Grid operations pertain to the management of variable renewable energy generation. For instance, to manage the unpredictable wind generation pattern, or the effect of cloud packets on solar generation, it is important to determine the ramp-up and ramp-down rates. Therefore, fast-governable generation commensurate with the additional renewable energy capacity is a necessity for effective grid management.
The objective of transmission planning is to enable the smooth integration of the upcoming renewable energy into the grid network. To this end, it is critical to identify the type, location and phase of the new transmission system. According to Mehta, these can be determined through power system studies that analyse the load forecast, capacity addition programmes of the state, central and private sectors, and expected import from and export to the interstate transmission system (ISTS) network. The adequacy criteria for transmission networks have to be determined station-wise. The key feature of a new transmission system is its scalability. This system is effective in the long term, and also open for development in stages for optimal utilisation.
The technical requirements of transmission system planning pertain to redundancy and contingency criteria, radial feeders, load growth and nature of load, reactive power management, power quality, the downstream network (which is dependent on geographical and socio-economic conditions), load diversity and seasonal variations in the demand pattern for renewable energy integration.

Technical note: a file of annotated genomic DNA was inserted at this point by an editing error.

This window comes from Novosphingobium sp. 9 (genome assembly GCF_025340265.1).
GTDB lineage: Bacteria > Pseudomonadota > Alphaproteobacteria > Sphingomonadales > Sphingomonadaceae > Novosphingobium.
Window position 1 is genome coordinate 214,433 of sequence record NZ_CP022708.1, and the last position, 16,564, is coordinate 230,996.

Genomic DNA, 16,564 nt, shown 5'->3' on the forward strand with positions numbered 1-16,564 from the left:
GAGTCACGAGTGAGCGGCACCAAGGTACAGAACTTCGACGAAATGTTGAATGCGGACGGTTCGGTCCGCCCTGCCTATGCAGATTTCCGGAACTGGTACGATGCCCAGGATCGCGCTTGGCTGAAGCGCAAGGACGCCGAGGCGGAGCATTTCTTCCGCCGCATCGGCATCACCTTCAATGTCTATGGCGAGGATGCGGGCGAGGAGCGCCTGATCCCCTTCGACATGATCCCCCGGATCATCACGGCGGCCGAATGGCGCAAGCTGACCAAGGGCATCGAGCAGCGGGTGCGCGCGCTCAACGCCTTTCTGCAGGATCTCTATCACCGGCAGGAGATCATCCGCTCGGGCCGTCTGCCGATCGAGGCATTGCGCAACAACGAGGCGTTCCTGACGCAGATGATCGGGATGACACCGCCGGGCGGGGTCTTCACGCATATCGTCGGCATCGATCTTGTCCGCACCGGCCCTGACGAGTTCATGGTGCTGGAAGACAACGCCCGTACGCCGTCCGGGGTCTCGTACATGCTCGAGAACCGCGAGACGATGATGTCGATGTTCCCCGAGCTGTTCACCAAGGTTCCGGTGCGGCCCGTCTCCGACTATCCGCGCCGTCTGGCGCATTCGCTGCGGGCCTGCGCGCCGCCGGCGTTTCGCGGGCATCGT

Keeping in view the key factors, GETCO has devised a comprehensive transmission network plan for 2018-22. The network planning is divided into three broad categories – transmission lines, substations and transformation capacity, across four voltage classes of 400 kV, 220 kV, 132 kV and 66 kV. GETCO’s cumulative line length stands at 61,056 ckt. km as of 2017-18. The 400 kV lines account for 9 per cent of the total length (5,497 ckt. km), 220 kV for 31.9 per cent, 132 kV for 8.9 per cent and 66 kV for about 50 per cent. During 2018-22, GETCO is planning to add another 3,800 ckt. km to the 400 kV voltage class, 4,500 ckt. km to 220 kV, 250 ckt. km to 132 kV and 4,800 ckt. km to 66 kV. Meanwhile, 322 substations across the four voltages have been planned. This will take the total number of substations from 1,869 in 2017-18 to 2,191 in 2021-22. About 90 per cent, or 266 substations, have been planned for the 66 kV voltage class. GETCO’s total transformation capacity in Gujarat stood at 110,047 MVA as of 2017-18. Of this, 46.4 per cent of the capacity was at 66 kV voltage, 30 per cent at 220 kV, 15.2 per cent at 400 kV and 8.4 per cent at 132 kV.